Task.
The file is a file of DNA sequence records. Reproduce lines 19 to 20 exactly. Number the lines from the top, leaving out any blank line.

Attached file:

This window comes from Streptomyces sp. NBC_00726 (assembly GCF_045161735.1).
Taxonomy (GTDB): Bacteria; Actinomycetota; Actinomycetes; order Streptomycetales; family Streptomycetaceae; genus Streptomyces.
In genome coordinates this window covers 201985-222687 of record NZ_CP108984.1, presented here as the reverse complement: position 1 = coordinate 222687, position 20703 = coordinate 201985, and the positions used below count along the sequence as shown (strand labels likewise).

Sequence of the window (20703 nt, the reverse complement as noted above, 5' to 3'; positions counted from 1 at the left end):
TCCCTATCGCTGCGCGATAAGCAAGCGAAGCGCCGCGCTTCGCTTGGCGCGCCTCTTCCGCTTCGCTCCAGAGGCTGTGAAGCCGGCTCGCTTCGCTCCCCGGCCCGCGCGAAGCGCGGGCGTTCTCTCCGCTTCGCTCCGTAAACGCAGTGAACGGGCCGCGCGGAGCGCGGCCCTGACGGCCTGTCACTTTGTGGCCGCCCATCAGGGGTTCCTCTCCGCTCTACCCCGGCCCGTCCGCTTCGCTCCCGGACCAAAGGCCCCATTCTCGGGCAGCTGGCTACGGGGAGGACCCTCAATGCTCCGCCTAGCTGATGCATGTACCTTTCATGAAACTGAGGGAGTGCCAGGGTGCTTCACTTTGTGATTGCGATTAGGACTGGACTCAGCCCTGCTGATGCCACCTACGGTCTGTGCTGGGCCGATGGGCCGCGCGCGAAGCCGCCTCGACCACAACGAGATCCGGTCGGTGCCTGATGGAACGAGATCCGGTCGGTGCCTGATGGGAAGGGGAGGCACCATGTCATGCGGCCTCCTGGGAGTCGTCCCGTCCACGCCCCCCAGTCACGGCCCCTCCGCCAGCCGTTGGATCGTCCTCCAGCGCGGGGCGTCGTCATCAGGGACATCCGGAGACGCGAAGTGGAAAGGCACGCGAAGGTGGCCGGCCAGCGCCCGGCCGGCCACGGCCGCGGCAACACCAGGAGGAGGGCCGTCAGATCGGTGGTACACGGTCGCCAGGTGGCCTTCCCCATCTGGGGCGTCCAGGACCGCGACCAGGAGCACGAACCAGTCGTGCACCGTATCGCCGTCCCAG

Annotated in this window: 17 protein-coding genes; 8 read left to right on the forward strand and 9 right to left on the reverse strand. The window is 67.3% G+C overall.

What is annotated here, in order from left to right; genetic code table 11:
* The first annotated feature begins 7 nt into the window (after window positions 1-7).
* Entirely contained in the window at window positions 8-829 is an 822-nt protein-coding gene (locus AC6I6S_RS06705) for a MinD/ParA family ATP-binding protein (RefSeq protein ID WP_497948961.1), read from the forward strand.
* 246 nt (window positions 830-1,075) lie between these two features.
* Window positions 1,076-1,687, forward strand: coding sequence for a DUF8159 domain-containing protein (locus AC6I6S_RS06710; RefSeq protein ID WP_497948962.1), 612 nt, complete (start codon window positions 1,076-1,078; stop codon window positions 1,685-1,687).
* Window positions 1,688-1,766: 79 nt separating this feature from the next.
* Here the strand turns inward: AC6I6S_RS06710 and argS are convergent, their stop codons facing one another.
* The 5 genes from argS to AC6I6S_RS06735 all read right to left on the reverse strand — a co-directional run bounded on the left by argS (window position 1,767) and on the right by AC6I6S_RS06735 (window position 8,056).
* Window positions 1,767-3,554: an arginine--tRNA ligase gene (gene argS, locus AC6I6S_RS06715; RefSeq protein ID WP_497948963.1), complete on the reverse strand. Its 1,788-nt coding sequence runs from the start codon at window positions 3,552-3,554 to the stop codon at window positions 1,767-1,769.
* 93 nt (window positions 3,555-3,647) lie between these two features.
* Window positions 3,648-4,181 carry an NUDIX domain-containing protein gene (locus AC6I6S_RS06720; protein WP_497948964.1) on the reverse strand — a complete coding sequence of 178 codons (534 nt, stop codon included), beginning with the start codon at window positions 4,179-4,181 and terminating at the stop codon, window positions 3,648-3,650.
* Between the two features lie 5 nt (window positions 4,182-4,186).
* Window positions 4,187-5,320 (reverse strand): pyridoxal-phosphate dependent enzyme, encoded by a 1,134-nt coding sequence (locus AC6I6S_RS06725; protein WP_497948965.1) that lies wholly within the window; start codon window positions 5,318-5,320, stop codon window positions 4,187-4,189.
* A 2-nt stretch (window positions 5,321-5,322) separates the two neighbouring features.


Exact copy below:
* Window positions 4,187-5,320 (reverse strand): pyridoxal-phosphate dependent enzyme, encoded by a 1,134-nt coding sequence (locus AC6I6S_RS06725; protein WP_497948965.1) that lies wholly within the window; start codon window positions 5,318-5,320, stop codon window positions 4,187-4,189.
* A 2-nt stretch (window positions 5,321-5,322) separates the two neighbouring features.